As one of the biggest nations on the planet, Mexico has innumerable Landmarks that will astound you. So how do you decide which Mexican sites to see while there?
This blog will enable you to determine which locations in Mexico are the greatest so that you can decide what works with your trip schedule.
Everything on this page is categorized, including Mexico City landmarks, historical sites and prehistoric ruins, man-made and natural landmarks in Mexico, and more.
Are you ready to explore Mexico’s most well-known locations? Let’s start now!
Must visit Landmarks in Mexico
You won’t want to miss any of the fascinating sites in Mexico City.
The list of renowned locations in Mexico City, one of the largest cities on the planet, is lengthy, thus this is undoubtedly a condensed list that yet includes all the city’s illustrious and historic sites.
1. Chichen Itza
Chichen Itza is located in the Yucatan Peninsula and was one of the largest Mayan cities. The most iconic structure in the complex is El Castillo, a step pyramid with a temple at the top that was used for religious and astronomical purposes.
Teotihuacan is located just outside of Mexico City and is thought to have been one of the largest cities in the world during its heyday. The Pyramid of the Sun is the largest structure in the complex, while the Pyramid of the Moon and the Temple of the Feathered Serpent are also impressive structures.
3. Mexico City’s Historic Center
Mexico City’s historic center is home to numerous landmarks that reflect the city’s rich history and culture. The Palacio de Bellas Artes is an ornate building that houses a museum and theater, while the Templo Mayor was an important Aztec temple that was partially destroyed by the Spanish conquistadors. The Zocalo is the city’s main plaza and is surrounded by numerous colonial-era buildings.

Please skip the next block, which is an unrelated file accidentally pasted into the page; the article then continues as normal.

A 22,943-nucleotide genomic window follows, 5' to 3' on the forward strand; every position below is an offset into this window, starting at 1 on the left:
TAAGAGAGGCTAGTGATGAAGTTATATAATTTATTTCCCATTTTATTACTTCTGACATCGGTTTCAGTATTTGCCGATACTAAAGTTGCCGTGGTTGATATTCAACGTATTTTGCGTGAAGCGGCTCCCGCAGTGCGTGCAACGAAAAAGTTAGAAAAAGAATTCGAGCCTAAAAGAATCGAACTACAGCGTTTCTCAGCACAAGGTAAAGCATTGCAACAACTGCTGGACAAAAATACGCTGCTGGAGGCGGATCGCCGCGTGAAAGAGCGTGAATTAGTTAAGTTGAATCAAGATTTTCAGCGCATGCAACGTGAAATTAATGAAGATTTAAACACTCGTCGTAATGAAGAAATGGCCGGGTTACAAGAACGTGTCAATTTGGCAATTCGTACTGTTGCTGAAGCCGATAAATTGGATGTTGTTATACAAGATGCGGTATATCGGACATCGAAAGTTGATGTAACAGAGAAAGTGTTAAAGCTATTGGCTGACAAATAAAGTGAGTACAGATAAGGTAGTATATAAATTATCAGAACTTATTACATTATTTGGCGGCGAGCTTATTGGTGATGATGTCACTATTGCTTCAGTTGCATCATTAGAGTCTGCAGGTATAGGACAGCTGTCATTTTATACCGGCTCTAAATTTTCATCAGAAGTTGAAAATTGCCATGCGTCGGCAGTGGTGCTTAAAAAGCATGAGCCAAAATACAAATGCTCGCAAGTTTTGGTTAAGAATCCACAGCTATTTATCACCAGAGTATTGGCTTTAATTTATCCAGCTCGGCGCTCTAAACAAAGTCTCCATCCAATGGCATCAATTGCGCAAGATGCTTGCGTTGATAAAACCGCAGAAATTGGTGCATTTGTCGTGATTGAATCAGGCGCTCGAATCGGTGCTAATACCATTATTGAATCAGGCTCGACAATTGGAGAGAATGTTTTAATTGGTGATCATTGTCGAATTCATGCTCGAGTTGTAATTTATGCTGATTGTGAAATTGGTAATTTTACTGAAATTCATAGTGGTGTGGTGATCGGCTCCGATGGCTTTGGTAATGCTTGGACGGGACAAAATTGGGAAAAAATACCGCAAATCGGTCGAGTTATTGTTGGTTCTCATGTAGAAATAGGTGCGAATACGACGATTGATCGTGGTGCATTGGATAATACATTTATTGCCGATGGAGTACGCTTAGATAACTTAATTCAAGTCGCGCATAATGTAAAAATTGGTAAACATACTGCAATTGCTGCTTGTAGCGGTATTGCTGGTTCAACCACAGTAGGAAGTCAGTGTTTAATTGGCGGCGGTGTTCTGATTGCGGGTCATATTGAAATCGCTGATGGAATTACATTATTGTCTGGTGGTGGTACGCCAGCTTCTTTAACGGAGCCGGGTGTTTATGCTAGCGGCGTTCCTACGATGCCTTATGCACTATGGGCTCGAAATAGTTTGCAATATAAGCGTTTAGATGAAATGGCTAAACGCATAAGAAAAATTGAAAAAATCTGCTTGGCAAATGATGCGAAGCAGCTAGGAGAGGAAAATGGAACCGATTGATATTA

4. Copper Canyon
Copper Canyon is located in the Sierra Madre Occidental mountain range and is actually a network of six canyons that are deeper than the Grand Canyon in the United States. Visitors can explore the canyons on foot, by train, or on horseback.
Guanajuato is a picturesque colonial city that is known for its colorful buildings and narrow, winding streets. The city’s mummy museum contains naturally preserved mummies that were exhumed from a local cemetery in the 19th century.
6. Sumidero Canyon
Sumidero Canyon is located in the state of Chiapas and features towering cliffs that rise up to 3,000 feet above the river below. Visitors can take boat tours of the canyon to see waterfalls, crocodiles, and other wildlife.
7. Monte Alban
Monte Alban is an ancient Zapotec city that was founded in around 500 BCE. The city’s ruins include a large plaza, numerous tombs, and several impressive pyramids.
8. Templo Mayor
The Aztec Empire’s administrative center was the Great Pyramid of Tenochtitlan, which was constructed centuries ago.
It was buried after the Spanish invasion, and the current Zocalo (Town Square) in Downtown Mexico City was constructed on top of it.
The initial searches for the temple were made in the 19th century, but there was little widespread interest.
Even though they persevered and had a fair notion of the temple’s location by the 20th century, it was finally stumbled upon!
Now, you may see the temple’s ruins and view some of its most priceless artifacts by taking a tour.
Around 7,000 artifacts and relics were retrieved throughout the excavations. One of Mexico City’s top museums, the nearby Templo Mayor Museum, currently has several of them on exhibit.
9. Catedral Metropolitana
Whether you practice religion or not, you must visit Mexico to witness this! One of South America’s biggest churches, it was completed in 1813. It is difficult to pass the cathedral without it being the focal point of your gaze.